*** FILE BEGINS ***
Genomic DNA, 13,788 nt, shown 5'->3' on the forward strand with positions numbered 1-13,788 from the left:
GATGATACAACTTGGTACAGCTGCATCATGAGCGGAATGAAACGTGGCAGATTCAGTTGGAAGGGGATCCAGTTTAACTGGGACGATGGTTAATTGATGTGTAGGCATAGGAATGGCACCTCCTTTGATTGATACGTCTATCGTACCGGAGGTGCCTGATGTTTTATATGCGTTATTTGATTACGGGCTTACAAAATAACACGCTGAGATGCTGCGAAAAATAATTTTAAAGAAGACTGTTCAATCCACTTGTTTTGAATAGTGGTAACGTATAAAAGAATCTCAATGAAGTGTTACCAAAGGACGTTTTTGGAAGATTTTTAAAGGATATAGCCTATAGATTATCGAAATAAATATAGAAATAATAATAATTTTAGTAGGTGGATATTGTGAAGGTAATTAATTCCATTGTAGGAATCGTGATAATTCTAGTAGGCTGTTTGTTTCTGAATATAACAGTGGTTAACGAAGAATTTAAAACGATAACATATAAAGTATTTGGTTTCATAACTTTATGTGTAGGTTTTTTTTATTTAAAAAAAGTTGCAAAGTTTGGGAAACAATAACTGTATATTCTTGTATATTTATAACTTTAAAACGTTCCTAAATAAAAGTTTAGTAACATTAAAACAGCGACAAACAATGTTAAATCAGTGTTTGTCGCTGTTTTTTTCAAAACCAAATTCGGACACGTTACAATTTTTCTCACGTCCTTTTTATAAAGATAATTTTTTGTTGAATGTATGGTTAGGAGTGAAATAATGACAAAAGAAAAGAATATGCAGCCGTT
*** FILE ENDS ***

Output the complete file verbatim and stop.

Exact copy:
Genomic DNA, 13,788 nt, shown 5'->3' on the forward strand with positions numbered 1-13,788 from the left:
GATGATACAACTTGGTACAGCTGCATCATGAGCGGAATGAAACGTGGCAGATTCAGTTGGAAGGGGATCCAGTTTAACTGGGACGATGGTTAATTGATGTGTAGGCATAGGAATGGCACCTCCTTTGATTGATACGTCTATCGTACCGGAGGTGCCTGATGTTTTATATGCGTTATTTGATTACGGGCTTACAAAATAACACGCTGAGATGCTGCGAAAAATAATTTTAAAGAAGACTGTTCAATCCACTTGTTTTGAATAGTGGTAACGTATAAAAGAATCTCAATGAAGTGTTACCAAAGGACGTTTTTGGAAGATTTTTAAAGGATATAGCCTATAGATTATCGAAATAAATATAGAAATAATAATAATTTTAGTAGGTGGATATTGTGAAGGTAATTAATTCCATTGTAGGAATCGTGATAATTCTAGTAGGCTGTTTGTTTCTGAATATAACAGTGGTTAACGAAGAATTTAAAACGATAACATATAAAGTATTTGGTTTCATAACTTTATGTGTAGGTTTTTTTTATTTAAAAAAAGTTGCAAAGTTTGGGAAACAATAACTGTATATTCTTGTATATTTATAACTTTAAAACGTTCCTAAATAAAAGTTTAGTAACATTAAAACAGCGACAAACAATGTTAAATCAGTGTTTGTCGCTGTTTTTTTCAAAACCAAATTCGGACACGTTACAATTTTTCTCACGTCCTTTTTATAAAGATAATTTTTTGTTGAATGTATGGTTAGGAGTGAAATAATGACAAAAGAAAAGAATATGCAGCCGTT